Being able to speak Portuguese, even a few words, is a huge advantage for anyone planning to move to this lovely country. Yes, many Portuguese people, especially those under 40, speak very good English. They are ready to help you even if you start off speaking to them in their own language. But they are usually delighted when you show that you’ve made the effort to learn and they will often compliment you on your halting sentences.
Portugal is becoming a popular potential retirement destination for an increasing number of people from the US. If you are one of those considering a move, it is worth making a scouting trip to explore different parts of the country and get a feel for life here. It is also very valuable to familiarize yourself with the language before you come.
That said, if your pronunciation is off you may get blank stares even though you think you have said the word correctly. It’s worth mentioning that there is a big distinction between the Portuguese spoken in Portugal and that spoken in Brazil. Think about the variations between the English spoken in the UK, the United States and Australia. Or the Spanish spoken in Spain versus that used in Cuba, Mexico or Argentina.
Online language learning options
There are several online options to learn Portuguese. I followed an online course offered by Babbel.com. It was simple, practical and fun. The monthly subscription is currently $11.15 if you sign up for six months, less for longer subscriptions. Duolingo as an app you can use on your mobile phone with a free option. It gradually builds your vocabulary and grammatical skills. It also nags you daily to keep going. Babbel and Duolingo only offer the Brazilian version, but I still found them useful. After all, Portugal still has close ties with its former colony Brazil. There are hundreds of thousands of Brazilians now living in Portugal.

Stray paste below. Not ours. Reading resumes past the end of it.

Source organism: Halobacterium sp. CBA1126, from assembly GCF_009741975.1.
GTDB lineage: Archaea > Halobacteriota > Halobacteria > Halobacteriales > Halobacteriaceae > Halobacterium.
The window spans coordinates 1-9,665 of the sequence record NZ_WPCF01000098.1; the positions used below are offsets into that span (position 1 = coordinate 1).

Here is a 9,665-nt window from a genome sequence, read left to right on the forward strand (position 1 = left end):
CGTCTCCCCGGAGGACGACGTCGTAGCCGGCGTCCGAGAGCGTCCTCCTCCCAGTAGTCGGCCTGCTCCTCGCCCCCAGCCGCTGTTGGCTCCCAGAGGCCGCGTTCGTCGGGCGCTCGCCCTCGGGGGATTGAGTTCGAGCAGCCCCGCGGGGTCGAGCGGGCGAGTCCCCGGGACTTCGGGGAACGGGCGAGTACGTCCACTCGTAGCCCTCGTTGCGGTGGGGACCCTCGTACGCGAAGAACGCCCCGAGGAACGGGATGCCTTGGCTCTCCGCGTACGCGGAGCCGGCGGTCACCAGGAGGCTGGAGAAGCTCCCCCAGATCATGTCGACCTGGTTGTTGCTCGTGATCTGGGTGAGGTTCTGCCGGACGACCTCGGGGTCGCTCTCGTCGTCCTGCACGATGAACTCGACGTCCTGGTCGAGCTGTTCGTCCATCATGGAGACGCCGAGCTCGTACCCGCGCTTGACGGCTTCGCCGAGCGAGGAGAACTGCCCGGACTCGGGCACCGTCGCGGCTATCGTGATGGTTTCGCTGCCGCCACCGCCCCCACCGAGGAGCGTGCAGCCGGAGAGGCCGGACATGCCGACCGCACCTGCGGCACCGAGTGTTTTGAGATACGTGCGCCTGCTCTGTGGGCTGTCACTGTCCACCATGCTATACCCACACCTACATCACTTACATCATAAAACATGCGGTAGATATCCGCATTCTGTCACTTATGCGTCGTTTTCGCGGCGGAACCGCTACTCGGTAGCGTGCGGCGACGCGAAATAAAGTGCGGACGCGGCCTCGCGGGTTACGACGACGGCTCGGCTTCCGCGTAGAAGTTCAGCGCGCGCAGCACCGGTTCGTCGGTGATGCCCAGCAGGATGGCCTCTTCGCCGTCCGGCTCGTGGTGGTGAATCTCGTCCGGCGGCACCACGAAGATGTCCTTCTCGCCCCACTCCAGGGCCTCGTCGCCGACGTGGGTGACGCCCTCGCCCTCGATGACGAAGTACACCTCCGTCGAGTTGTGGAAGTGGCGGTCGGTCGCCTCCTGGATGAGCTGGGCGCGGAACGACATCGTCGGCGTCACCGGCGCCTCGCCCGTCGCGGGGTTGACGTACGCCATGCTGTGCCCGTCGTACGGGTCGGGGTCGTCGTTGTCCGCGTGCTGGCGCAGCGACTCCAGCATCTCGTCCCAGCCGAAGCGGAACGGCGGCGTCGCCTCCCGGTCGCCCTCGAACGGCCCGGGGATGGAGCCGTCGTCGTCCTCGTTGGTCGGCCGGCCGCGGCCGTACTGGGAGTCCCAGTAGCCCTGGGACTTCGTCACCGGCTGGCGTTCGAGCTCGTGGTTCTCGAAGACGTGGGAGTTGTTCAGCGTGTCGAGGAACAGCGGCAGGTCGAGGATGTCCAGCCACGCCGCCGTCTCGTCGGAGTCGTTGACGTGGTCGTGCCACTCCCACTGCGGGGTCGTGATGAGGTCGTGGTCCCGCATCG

There are options for learning European Portuguese too. You can try the app Memrise, which does have a limited free version. There is also PracticePortuguese where you can listen to short conversations. If you subscribe, you can follow along with the text. The idea was developed by a Portuguese guy and his Canadian partner. It has useful information on the nitty gritty stuff like verbs as well. PortuguesewithLeo is a fun alternative available on YouTube.
Lost in translation?
There are of course a lot of Portuguese people who do not speak English. Some people use Google Translate to help them communicate in those situations. However, it’s not always foolproof. I know one woman who somehow managed to ask a very formal Portuguese man she met at a grand country hotel if he would marry her! Luckily he had a sense of humor. I have found the app Deepl to be very helpful when I need to translate a sentence quickly.
A couple of words and phrases that will stand you in good stead. “Casa de Banho” pronounced “cah-zah de bahnyo” means bathroom. A conta “ah cawn-tah” means the bill at a restaurant. Cerveja “ser-vay-zhya” means beer. Thank you is “Obrigado” for a man, “Obrigada” for a woman. “Bom dia” is good morning, “boa tarde” is good afternoon. So, good luck, or boa sorte, with learning Portuguese.
Follow my blog to learn about daily life in Portugal and check out my novel “The Power of Rain” on Amazon.